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Old 09-21-2016, 09:27 PM   #15
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Scott, Is selling the system a better option than the trade in M&G offers?
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Old 09-22-2016, 12:08 AM   #16
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Scott, Is selling the system a better option than the trade in M&G offers?
Hypoxia,
You have a PM.
Scott
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Old 09-22-2016, 06:54 AM   #17
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Received the kit yesterday and the instructions are decent along with the pictures Statgeek provided I expect the install should not be that difficult. Shifting the ABS is the bigger portion of the install it appears. some slight wiring re-routing. I will try to add to the install pictures as I do mine.

Steve
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Old 09-22-2016, 07:04 AM   #18
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Received the kit yesterday and the instructions are decent along with the pictures Statgeek provided I expect the install should not be that difficult. Shifting the ABS is the bigger portion of the install it appears. some slight wiring re-routing. I will try to add to the install pictures as I do mine.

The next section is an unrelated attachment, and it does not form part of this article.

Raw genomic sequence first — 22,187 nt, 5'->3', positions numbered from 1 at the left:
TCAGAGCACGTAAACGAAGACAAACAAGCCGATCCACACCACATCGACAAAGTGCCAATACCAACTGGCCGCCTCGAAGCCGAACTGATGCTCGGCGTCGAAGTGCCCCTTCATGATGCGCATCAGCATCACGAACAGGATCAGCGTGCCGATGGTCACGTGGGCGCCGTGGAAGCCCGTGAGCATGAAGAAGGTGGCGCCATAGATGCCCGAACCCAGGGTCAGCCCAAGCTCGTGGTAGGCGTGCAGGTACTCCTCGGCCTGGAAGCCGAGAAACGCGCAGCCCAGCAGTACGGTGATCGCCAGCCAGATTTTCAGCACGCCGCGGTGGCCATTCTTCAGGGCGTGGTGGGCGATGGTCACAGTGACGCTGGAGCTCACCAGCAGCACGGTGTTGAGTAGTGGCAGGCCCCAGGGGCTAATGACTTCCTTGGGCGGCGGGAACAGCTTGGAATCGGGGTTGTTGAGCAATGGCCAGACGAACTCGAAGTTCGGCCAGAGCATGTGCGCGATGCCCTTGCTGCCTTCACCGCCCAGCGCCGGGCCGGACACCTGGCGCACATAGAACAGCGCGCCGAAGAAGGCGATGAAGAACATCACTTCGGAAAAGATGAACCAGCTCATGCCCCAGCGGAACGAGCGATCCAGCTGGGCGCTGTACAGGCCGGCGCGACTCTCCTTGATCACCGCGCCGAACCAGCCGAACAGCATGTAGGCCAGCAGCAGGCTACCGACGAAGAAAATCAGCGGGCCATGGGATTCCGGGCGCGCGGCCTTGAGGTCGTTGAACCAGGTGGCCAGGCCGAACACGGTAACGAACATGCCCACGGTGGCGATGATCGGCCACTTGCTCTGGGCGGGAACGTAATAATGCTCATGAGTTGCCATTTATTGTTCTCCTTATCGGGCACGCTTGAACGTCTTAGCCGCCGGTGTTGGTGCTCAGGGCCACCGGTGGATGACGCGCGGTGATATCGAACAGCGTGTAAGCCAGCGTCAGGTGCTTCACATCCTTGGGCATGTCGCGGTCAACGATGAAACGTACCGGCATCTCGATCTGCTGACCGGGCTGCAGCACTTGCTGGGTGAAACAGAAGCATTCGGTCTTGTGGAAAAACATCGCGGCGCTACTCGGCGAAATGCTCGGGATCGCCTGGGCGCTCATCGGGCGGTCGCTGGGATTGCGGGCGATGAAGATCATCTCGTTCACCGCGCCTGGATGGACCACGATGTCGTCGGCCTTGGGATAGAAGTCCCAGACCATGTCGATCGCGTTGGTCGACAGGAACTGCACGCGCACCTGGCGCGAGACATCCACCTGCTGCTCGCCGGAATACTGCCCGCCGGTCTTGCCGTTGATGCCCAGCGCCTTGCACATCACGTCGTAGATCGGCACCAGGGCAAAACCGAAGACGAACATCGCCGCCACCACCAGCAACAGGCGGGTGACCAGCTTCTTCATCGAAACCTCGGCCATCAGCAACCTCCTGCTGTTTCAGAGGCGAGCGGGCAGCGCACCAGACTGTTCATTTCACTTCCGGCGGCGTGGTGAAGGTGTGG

Steve
Good luck Steve! For what it's worth, I'm pretty sure that my install guy never cut a single wire. He did have to re-route them, but as far as I could tell he didn't have to cut them. The only cutting involved was some of the plastic "housing" on the inside of the wheel well to make room for the elongated package that the M&G creates once it is in place.
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Old 09-22-2016, 07:52 AM   #19
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Yes there is wiring that you unplug when doing the install and you have to get some extra slack in it to be able to plug it back in. Its in the instructions and is no big deal. Truly the hardest part is getting in there to cut the plastic abs mount out of there. I used a dremel with a cutoff wheel and a hacksaw blade to get it done. It also leaves an openeing to the wheelwell that i glued a peice of plastic over to keep mud and water from coming into the engine compartment. The instructions dont say anything about that. I mounted the breakaway tank to the firewall above the brake master cyl and the control valve to the side of the master on the fender. There is not much space for adding these items in there.
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Old 09-22-2016, 02:43 PM   #20
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Be sure to mash the brake a couple times to delepete the vacuum in the brake canister before removing the brake cyl.